REITS down 60-70% and when dividends come back

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  #1  
Old 03-25-2020, 08:56 PM
CoachKandSportsguy CoachKandSportsguy is offline
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Default REITS down 60-70% and when dividends come back

to the recent past, the yield will be about 30% on your investment. . . always diversify, but that's where lots of smart money is going.

sportsguy
  #2  
Old 03-26-2020, 08:48 AM
Boomer Boomer is offline
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Default All dividends are not created equal

Quote:
Originally Posted by CoachKandSportsguy View Post
to the recent past, the yield will be about 30% on your investment. . . always diversify, but that's where lots of smart money is going.

sportsguy
Perhaps I am a mere bumpkin, not at all savvy about REITs. But my gut says a simple “No.”

I do not think I would want to own commercial property at this point or even in the future. Look around. Too many moving parts.

Will this telecommuting thing catch on more after we get through this crisis?

Even telemedicine might become more of a norm.

What about the gaping maw of empty commercial property that we see in ‘burbs across the country? In-person retail has been suffering for years.

How long could those big dividends be sustained?

Everything is taking a huge hit right now. But will REITs be able to make much of a comeback? If any?

Question: Am I correct that dividends from REITS are not taxed in the same way as dividends from other dividend-paying stocks? Aren’t dividends from REITs taxed the same as regular income — without the tax advantage that other dividends get?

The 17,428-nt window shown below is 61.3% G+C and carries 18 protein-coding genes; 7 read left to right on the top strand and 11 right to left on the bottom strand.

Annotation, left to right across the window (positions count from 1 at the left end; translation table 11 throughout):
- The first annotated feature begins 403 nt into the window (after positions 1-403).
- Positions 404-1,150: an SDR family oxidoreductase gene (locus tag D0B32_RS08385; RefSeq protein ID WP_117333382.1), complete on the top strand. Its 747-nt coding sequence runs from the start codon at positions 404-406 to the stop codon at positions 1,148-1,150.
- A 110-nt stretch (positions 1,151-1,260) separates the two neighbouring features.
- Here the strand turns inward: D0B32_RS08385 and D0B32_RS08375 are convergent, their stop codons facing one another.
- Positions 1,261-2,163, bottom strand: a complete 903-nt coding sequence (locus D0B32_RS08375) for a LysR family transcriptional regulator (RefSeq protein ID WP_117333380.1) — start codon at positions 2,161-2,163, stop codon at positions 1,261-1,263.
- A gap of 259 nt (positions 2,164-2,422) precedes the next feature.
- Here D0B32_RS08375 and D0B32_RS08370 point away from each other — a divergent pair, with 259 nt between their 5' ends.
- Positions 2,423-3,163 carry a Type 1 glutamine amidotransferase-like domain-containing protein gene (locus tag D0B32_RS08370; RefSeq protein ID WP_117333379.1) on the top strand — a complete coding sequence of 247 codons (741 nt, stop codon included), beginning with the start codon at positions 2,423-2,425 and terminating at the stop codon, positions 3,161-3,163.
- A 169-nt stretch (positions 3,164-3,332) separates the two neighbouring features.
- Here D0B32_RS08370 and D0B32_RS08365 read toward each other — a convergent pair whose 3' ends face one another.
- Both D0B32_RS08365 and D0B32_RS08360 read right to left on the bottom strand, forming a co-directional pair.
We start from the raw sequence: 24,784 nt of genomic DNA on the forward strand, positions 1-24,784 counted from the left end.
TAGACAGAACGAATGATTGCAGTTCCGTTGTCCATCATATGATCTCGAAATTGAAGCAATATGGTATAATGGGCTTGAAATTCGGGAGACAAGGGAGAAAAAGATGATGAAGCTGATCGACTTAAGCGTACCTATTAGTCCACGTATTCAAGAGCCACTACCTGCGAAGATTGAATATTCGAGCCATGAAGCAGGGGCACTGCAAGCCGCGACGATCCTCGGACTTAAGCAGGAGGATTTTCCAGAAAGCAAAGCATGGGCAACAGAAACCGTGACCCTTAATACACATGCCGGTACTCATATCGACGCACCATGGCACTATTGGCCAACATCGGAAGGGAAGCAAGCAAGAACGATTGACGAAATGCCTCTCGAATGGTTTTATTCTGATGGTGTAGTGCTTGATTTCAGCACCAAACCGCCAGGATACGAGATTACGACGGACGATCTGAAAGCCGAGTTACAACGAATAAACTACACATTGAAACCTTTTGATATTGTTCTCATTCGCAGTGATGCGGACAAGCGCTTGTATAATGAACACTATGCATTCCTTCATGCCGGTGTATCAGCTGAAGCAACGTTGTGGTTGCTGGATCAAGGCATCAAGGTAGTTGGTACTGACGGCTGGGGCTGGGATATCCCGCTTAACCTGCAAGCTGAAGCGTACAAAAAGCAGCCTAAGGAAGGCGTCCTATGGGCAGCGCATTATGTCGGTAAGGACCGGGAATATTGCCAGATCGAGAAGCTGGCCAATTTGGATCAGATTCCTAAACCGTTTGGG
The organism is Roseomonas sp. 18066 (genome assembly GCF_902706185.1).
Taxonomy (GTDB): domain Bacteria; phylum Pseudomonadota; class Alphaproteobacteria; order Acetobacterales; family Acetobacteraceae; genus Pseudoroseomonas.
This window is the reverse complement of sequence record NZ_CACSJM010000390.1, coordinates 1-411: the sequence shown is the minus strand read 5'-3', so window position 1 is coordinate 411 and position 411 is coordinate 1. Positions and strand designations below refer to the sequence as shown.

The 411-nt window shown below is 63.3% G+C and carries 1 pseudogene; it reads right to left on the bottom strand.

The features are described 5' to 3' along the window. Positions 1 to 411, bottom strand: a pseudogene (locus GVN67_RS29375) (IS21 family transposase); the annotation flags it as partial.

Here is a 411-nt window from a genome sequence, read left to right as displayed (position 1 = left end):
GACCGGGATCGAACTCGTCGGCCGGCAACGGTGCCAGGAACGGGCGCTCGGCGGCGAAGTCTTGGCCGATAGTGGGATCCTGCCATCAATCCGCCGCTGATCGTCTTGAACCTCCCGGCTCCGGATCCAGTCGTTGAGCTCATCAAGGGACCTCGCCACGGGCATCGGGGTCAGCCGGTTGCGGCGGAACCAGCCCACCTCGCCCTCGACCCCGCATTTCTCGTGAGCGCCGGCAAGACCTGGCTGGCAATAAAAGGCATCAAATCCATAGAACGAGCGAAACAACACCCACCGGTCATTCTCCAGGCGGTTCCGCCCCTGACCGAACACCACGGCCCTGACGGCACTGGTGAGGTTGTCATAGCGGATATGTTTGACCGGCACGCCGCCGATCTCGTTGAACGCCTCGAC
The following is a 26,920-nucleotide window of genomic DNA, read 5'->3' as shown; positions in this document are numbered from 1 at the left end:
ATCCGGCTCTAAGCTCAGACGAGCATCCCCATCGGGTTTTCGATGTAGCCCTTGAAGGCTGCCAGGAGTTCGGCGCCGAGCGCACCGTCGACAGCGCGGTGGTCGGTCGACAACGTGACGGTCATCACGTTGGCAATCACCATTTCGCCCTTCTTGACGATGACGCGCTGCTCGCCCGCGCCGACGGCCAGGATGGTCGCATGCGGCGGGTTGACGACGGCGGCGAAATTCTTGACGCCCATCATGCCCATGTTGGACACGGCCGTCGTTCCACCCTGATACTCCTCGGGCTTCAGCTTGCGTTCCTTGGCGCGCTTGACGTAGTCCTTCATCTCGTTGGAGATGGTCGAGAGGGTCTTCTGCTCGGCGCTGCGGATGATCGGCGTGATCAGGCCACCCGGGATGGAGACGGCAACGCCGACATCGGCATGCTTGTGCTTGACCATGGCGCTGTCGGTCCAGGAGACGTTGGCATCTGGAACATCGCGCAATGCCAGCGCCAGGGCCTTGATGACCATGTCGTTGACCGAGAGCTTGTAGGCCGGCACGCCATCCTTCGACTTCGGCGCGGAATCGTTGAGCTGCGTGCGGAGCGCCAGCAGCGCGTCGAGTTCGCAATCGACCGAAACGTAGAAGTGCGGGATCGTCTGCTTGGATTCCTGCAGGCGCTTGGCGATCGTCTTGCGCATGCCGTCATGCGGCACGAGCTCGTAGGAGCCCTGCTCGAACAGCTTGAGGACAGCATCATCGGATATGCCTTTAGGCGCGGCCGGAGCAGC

(I have not thought about or read about REITs for years so I could be remembering wrong about the tax thing.)

Disclaimer:

I have no letters after my name that have anything to do with finance. My opinion on the stock market is worth exactly what you are paying for it.

Last edited by Boomer; 03-26-2020 at 08:58 AM.
  #3  
Old 04-02-2020, 03:12 PM
CoachKandSportsguy CoachKandSportsguy is offline
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Default Your honesty about your knowledge level is refreshing!

There are many kinds of reits, not all invest in commercial real estate. So you are correct with the current situation at the moment. However, the investment thesis is that the government will come in and backstop a lot of mortgages, as a way to prevent to whole industry from imploding. In that case, there will be an avoidance of bankruptcy. But the point is also about the future when the economy recovers, people will still need to rent, probably more than now, and when the payments start to come back, say 80% of the current rate, and you paid 70% off of that price, then when the price comes back, you are making a 25% +/- return annually on your original investment. The key is to put a small amount into the position, say 1% to 2% of your portfolio per position, so say 5%.

Then the future income in 2-3 years will be very nice as well as the capital gains.

sportsguy
  #4  
Old 04-02-2020, 03:43 PM
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manaboutown manaboutown is offline
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I bought common shares in several self storage REITs back when they dived in 2009. One came down from about 30 to hit 2.02. I bought some of it at 2.6. It went back up to about 36 and is now down to 25-26 and paying over 5% on its current price which is over 50% on what I paid for it. I bought two others which have done about half as well. This one was highly leveraged and therefore much riskier at the time. I could have put ten times as much into them at the time but I am a cautious sort.
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  #5  
Old 04-03-2020, 05:30 AM
CoachKandSportsguy CoachKandSportsguy is offline
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Default Genius!

manaboutvillages:

Well done! Yes, smart with the small diversified amount. You won't get rich with a very diversified portfolio, but you will grow consistently and will have fewer drawdowns

  #6  
Old 04-03-2020, 07:37 AM
stan the man stan the man is offline
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When I need my shoes fixed I go to a Shoemaker when I need advice on investments I do not go to TOTV. Bought apple for $10 in 2006, still paying tax on dividends
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